In this article (and video above), I talk to Connor Adamsick, PE, a bridge engineer at HDR in Denver Colorado who recently took the Civil Structural PE Exam in April and passed the exam. Connor was previously seen on one of our videos called “How To Pass The Civil PE Exam In 2021“, where he provided some very specific study prep tips, and in this video he takes us through the actual exam process, describing in detail how it works from start to finish so you can get a full sense of what to expect on the actual PE exam day.
Here Are Some of the Questions We Ask Connor:
- How did you feel the night before the exam, and what advice would you give listeners for their approach to the night before the exam?
- How did you feel the morning of the exam? Did you arrive early and were you feeling nervous?
- How was the exam environment?
- How was the morning breadth portion of the exam?
- What did you do during that lunch break to mentally prepare for the afternoon portion of the exam?
- Was the afternoon portion of the exam more difficult, as I have heard people say it includes more “in-depth” questions?
- How long did you have to wait to get your exam results?
- What final advice or tips would you like to give listeners out there to prepare themselves for PE exam day?
Here Are the Key Points Discussed in the Episode:
- It’s important to remember that you can’t do anything different the night, or morning, before the exam to change what you did to prepare. Instead, focus to put yourself in a positive mindset as that will give you the best shot at passing the exam. You’ve done what you could and know you just have to go in and do your best.
- I woke up early the morning of the exam, arrived on time with my big suitcase of books, and was feeling pretty good at that point. As we entered the exam, I did start feeling a bit nervous and had to wait for 4o minutes for the exam to start, however, once they handed out the test, I felt ready and realized that I can trust the process and what I have done to prepare. Doing some breathing exercises could also help to slow down your heart rate and calm down your nerves.
- The exam took place in a big conference room that had long desks. I had enough space and was able to have multiple books on the desk. Although there is a clock in the exam room, always be prepared and bring your own stopwatch, as you might end up sitting at the back of the room where you might not be able to see the clock clearly.
- My goal going into the exam was to crush the morning portion of the exam. As I started writing, I reviewed all of the questions to get a type of feel for the problems being asked and to settle my mind. I started answering the first question (question 3) that I knew I could do and kept going from there. Thereafter I went back to the questions that I knew I could answer with the help of my reference manuals and started answering them. After that, I had about eight questions left with an hour and a half to go. Those were the questions that I wasn’t too confident about and that I knew I would have to spend a little bit more time on. I was able to get through those questions and still had a good amount of time left to check all my answers.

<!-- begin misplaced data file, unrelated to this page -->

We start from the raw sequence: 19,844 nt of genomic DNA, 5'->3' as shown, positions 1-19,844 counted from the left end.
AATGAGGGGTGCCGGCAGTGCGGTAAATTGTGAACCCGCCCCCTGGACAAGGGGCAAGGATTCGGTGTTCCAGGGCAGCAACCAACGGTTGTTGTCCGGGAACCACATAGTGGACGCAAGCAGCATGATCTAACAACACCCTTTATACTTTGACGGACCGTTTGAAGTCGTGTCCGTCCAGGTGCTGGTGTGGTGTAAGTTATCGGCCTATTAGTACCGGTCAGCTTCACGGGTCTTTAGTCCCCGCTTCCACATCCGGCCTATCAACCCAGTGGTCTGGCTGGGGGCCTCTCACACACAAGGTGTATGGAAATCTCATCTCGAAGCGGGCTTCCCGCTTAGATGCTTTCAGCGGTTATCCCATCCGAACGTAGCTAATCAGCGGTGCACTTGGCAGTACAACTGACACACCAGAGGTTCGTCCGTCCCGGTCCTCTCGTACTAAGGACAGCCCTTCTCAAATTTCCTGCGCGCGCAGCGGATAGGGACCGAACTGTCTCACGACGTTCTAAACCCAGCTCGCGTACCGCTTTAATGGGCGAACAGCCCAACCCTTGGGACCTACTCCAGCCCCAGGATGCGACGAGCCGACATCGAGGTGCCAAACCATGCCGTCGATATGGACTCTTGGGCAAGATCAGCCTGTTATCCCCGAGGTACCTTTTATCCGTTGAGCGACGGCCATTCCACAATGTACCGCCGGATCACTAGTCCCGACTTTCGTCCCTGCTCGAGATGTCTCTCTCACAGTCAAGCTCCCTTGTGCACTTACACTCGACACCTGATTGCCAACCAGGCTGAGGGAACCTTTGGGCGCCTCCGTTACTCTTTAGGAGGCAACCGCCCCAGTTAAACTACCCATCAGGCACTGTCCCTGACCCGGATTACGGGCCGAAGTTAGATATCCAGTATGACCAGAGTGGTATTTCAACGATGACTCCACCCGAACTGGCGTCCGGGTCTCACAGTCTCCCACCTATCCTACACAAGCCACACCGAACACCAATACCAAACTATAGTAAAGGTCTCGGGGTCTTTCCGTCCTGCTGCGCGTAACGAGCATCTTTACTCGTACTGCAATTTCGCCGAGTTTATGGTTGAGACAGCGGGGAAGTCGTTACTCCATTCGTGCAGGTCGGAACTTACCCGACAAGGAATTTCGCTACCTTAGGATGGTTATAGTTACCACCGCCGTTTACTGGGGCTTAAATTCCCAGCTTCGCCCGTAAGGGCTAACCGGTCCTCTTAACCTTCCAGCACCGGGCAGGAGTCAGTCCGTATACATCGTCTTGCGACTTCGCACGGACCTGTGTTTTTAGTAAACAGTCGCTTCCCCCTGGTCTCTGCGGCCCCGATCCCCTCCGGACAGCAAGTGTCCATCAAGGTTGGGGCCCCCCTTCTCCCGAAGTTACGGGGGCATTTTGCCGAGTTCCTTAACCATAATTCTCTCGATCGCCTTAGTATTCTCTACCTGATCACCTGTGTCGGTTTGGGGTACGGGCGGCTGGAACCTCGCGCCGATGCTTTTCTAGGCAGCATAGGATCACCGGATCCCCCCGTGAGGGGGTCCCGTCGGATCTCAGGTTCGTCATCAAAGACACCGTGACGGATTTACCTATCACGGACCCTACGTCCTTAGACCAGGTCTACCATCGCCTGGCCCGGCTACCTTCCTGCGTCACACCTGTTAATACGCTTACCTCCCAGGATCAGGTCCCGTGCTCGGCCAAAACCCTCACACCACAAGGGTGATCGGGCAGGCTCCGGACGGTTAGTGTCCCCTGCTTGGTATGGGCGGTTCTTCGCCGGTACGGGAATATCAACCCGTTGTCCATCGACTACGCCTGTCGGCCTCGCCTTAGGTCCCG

- During my lunch break, I went for a long walk and called my dad to relax my mind and talk about something else but the exam. I then went back to my hotel room and called my wife, and had lunch, and went back to the exam room 15 minutes early. I think it’s important to use the time to relax and to get your mind ready before the afternoon section, as eight hours is a long time to focus. Not being able to take your reference manuals with you during your break gives you the reassurance that you have to relax.
- The afternoon portion of the exam is definitely more in-depth and challenging. I took the structural depth exam, so there were a lot of different design type problems with all the different structural materials. I used every single reference manual I had to answer the questions with only five minutes to spare when I was done.
- It usually takes about 8 – 10 weeks to get your exam results, however, I received my results after six weeks. Typically the April exam scores are released earlier than the October exams.
- When preparing to take the PE exam, get the official NCEES practice test, and act like it is your official PE exam day. Take the four hours in the morning, your hour lunch, and four hours in the afternoon and try to mimic it by putting yourself in that testing environment.
About Connor Adamsick, PE
Connor Adamsick is a former walk-on gymnast at the University of Nebraska-Lincoln. He eventually became a scholarship athlete, was voted team captain, and on the last routine of his career earned All-American honors by placing 4th on Floor Exercise at the 2018 NC double A Gymnastics Championships. Now he works to use what he learned as a student-athlete while in the early stages of his career.
I hope you found this article helpful. In upcoming articles, I will solve some more PE exam practice problems and answer other questions from our subscribers.
Pass the PE Exam videos will publish weekly, so be sure to click the subscribe button so you don’t miss something that could make a substantial difference in your exam result.
Lastly, I encourage you to ask questions in the comments of this video, or on this page and I’ll read and respond to them in future videos. So, if there’s a specific topic you want me to cover or answer, we have you covered.
I’ll see you next week… on Pass the PE Exam
Anthony Fasano, P.E.
Engineering Management Institute
Author of Engineer Your Own Success